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ChrisW




Joined: 22 May 2003
Posts: 1994
Location: Republic of Mancunia

PostPosted: Thu Feb 18, 2010 12:56 am    Post subject: Reply with quote

Fuzzy Dunlop wrote:
I am reading some great books at the moment by CJ Sansom. The first is called Dissolution. They are crime/mystery books with Our Hero being a being a hunchback lasted working for Thomas Cromwell at the time Henry VIII was on the throne. I was sceptical when my wife suggested them but they are very enjoyable - and I'm even learning Lots of interesting stuff!...


He also wrote an excellent book called Winter in Madrid. I'd recommend that one as well.

I've just finished a book called Ghost Wars. It's written by an American journalist called Steve Coll. The book won a Pulitzer Prize. It was tough going at 600 pages but it was excellent/. It's all about the decade or so leading up to 9/11 - it charts how the CIA and US Govt dealt with the Soviet invasion of Afghanistan, then about the rise of the Taliban and bin Laden.
Some of the stuff in there - particularly the roles played by both Pakistan and Saudi - is a real eye-opener. I'd recommend it to anyone with an interest in knowing more about that sort of stuff.
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Bainsy




Joined: 11 Jan 2006
Posts: 2314
Location: TUnbridge Wells

PostPosted: Sun Feb 21, 2010 8:23 pm    Post subject: Reply with quote

World without End by Ken Follett

Follow up to 'Pillars of the Earth' set in same town 100 years or so later but no real connection apart from that. Compelling, trashy, historical novel but at 1300 pages its a bit of doorstopper ! Well written though and certainly an insight into how life was in the mid 1300s. Deals with battles with the French (Crecy), Plague and day to day struggle to survive.....

Its no master piece but it was certainlly difficult to put down, so cant fault it !!
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Miz Mojo




Joined: 17 Sep 2009
Posts: 108
Location: W London

PostPosted: Mon Feb 22, 2010 7:03 pm    Post subject: Reply with quote

I've just finished 'Wolf Hall' by Hilary Mantel...phew!

Bit of a trudge (about 650 pages), it covers Thomas Cromwell's life, focusing mainly on the years from 1527 to 1535 during which he played a big part in England's separation from Roman Catholicism to enable the marriage of Henry VIII to Anne Boleyn.

Having had little interest in history previously, I found this book fascinating in it's detail and how it brings the characters and places to life. I now feel like an expert on this part of Tudor history and would happily read more tomes like this if Hilary writes them!
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Nath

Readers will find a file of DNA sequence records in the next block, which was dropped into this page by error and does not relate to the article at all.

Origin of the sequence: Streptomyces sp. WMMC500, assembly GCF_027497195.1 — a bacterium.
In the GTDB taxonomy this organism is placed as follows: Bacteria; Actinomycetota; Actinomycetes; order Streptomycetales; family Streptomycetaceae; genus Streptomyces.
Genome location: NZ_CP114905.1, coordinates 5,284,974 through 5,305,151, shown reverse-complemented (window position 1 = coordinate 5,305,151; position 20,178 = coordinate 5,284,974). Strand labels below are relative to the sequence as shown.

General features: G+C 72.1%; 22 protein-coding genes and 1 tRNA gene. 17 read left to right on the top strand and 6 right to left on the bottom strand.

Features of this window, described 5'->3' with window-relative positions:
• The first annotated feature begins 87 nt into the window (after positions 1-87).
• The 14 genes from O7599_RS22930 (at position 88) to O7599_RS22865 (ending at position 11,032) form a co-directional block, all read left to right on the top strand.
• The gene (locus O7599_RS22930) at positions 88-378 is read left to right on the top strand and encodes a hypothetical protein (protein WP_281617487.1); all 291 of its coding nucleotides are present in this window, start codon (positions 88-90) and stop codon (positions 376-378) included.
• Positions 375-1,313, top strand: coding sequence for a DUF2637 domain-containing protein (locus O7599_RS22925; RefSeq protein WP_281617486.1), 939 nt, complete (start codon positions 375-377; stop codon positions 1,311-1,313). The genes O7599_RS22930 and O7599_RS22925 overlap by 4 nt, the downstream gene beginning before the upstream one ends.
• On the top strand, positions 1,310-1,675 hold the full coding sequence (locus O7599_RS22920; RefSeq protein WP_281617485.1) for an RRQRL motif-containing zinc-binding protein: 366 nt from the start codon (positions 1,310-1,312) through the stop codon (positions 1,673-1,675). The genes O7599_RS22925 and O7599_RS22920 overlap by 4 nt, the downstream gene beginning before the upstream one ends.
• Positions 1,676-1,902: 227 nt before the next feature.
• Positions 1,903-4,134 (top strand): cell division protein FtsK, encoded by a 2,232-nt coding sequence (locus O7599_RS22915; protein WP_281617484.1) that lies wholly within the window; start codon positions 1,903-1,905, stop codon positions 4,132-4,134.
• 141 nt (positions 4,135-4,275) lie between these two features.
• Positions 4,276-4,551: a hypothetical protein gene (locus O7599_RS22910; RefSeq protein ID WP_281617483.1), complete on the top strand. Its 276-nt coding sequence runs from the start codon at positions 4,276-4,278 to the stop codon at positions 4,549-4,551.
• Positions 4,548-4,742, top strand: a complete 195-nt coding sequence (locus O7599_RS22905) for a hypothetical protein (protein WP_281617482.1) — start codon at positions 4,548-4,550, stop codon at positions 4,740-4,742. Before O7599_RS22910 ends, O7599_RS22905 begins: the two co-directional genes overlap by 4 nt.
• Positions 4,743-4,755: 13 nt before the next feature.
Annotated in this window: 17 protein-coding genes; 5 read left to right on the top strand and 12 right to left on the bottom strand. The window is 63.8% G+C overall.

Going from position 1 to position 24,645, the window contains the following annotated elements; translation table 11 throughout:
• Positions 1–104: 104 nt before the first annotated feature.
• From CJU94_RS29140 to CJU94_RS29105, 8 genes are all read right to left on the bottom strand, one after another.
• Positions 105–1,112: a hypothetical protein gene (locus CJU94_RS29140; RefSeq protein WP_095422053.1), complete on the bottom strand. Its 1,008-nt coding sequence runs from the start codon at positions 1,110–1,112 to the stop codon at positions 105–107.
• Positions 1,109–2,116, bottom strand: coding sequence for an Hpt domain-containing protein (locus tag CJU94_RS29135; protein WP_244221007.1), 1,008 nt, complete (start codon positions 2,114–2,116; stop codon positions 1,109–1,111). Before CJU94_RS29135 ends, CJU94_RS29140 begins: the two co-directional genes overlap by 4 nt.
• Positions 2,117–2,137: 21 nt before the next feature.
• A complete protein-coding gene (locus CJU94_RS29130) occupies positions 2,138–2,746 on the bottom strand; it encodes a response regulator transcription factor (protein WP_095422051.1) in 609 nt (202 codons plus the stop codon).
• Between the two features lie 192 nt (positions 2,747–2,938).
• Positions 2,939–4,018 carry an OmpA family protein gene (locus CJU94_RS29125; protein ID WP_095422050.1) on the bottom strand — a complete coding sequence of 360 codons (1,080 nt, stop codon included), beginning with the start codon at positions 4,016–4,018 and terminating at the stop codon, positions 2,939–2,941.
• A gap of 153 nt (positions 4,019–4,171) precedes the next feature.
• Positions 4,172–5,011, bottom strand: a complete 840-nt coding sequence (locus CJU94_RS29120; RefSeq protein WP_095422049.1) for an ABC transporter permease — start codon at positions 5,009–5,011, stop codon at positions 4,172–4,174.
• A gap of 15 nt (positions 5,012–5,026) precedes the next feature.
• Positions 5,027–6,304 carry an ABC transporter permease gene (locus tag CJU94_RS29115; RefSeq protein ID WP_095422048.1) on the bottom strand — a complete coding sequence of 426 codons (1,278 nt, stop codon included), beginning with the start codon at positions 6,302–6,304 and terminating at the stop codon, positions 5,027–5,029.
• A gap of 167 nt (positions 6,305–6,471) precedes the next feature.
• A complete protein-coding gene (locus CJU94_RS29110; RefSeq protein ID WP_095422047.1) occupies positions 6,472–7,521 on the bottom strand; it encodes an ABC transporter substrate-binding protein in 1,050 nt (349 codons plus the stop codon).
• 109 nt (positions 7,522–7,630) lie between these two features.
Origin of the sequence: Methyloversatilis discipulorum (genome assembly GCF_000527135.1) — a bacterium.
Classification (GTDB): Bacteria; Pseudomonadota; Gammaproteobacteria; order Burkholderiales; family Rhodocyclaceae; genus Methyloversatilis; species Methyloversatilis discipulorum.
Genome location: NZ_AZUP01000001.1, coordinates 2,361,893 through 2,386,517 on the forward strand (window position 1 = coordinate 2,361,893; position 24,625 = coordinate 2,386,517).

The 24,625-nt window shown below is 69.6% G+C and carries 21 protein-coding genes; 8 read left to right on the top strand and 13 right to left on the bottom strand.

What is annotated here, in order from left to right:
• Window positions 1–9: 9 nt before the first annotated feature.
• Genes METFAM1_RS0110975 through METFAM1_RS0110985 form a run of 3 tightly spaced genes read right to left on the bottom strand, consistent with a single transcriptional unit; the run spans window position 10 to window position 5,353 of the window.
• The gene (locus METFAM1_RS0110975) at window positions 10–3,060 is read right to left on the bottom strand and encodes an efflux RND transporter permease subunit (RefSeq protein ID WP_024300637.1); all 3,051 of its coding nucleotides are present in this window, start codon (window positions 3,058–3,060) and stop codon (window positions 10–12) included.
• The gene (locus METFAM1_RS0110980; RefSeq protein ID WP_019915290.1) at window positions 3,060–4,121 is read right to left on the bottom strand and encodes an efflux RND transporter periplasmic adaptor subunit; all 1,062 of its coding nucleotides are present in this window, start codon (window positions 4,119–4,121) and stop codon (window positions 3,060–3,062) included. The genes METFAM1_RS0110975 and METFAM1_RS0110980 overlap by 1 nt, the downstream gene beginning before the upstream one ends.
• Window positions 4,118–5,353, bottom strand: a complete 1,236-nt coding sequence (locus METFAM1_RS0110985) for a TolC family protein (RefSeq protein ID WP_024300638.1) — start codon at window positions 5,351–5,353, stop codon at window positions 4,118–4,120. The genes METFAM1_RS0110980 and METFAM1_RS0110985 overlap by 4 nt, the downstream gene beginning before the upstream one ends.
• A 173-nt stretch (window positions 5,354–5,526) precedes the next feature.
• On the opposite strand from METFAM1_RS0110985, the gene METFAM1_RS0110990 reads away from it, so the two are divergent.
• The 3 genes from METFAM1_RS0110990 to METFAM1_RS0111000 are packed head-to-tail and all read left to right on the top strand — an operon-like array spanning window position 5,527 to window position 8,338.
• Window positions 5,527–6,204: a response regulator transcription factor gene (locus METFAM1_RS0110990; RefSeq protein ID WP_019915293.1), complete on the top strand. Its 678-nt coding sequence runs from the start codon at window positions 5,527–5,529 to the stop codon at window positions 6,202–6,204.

Joined: 16 Jun 2004
Posts: 891
Location: Zürich

PostPosted: Mon Feb 22, 2010 10:04 pm    Post subject: Reply with quote

Fuzzy Dunlop wrote:
I am reading some great books at the moment by CJ Sansom. The first is called Dissolution. They are crime/mystery books with Our Hero being a being a hunchback lasted working for Thomas Cromwell at the time Henry VIII was on the throne. I was sceptical when my wife suggested them but they are very enjoyable - and I'm even learning Lots of interesting stuff!

The Dragon Tatoo books are the next in my stack.


I love my Shardlake. I've been waiting about 2 years since the last one, Revelation was published. The next one is out in August I think. Shardlake is such a great character, intelligent, super-trustworthy, loyal. He could do with a bit of a dark side - but given the maelstrom about him, he does well just to be good! (BTW Maelstrom, that's a good name for a Shardlake novel).

Get stuck into them, the whole series. Dissolution, Dark Fire (about someone who has some oil and is burning things). Sovereign (about the progress to York) and Revelation (about a serial killer). Sovereign was the first one I read, and was hooked straight away, the feel for the environment is brilliant, the smells, the suspense, the threats!
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lambertsimnel




Joined: 08 Oct 2005
Posts: 1948
Location: Elvington, North Yorkshire

PostPosted: Tue Feb 23, 2010 1:54 pm    Post subject: Reply with quote

Nath wrote:
Fuzzy Dunlop wrote:
I am reading some great books at the moment by CJ Sansom. The first is called Dissolution. They are crime/mystery books with Our Hero being a being a hunchback lasted working for Thomas Cromwell at the time Henry VIII was on the throne. I was sceptical when my wife suggested them but they are very enjoyable - and I'm even learning Lots of interesting stuff!

The Dragon Tatoo books are the next in my stack.


I love my Shardlake. I've been waiting about 2 years since the last one, Revelation was published. The next one is out in August I think. Shardlake is such a great character, intelligent, super-trustworthy, loyal. He could do with a bit of a dark side - but given the maelstrom about him, he does well just to be good! (BTW Maelstrom, that's a good name for a Shardlake novel).

+1 The only one I wasn't that keen on was Revelation - a bit like Manhunter meets The Tudors.


Get stuck into them, the whole series. Dissolution, Dark Fire (about someone who has some oil and is burning things). Sovereign (about the progress to York) and Revelation (about a serial killer). Sovereign was the first one I read, and was hooked straight away, the feel for the environment is brilliant, the smells, the suspense, the threats!

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boondog




Joined: 05 Dec 2007
Posts: 6604
Location: London

PostPosted: Tue Feb 23, 2010 3:17 pm    Post subject: Reply with quote

The Hacienda - How not to run a club by Peter Hook

quite simply superb, kept laughing out loud at the f-ups they made. Stopped watching TV for the 3 evenings I was reading it, it took me back to the early 90's.
Bottom line, don't open a cluib with your mates !
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Miz Mojo




Joined: 17 Sep 2009
Posts: 108
Location: W London

PostPosted: Tue Feb 23, 2010 6:08 pm    Post subject: Reply with quote

boondog wrote:
The Hacienda - How not to run a club by Peter Hook

quite simply superb, kept laughing out loud at the f-ups they made. Stopped watching TV for the 3 evenings I was reading it, it took me back to the early 90's.
Bottom line, don't open a cluib with your mates !


Have you seen 24 hour Party People?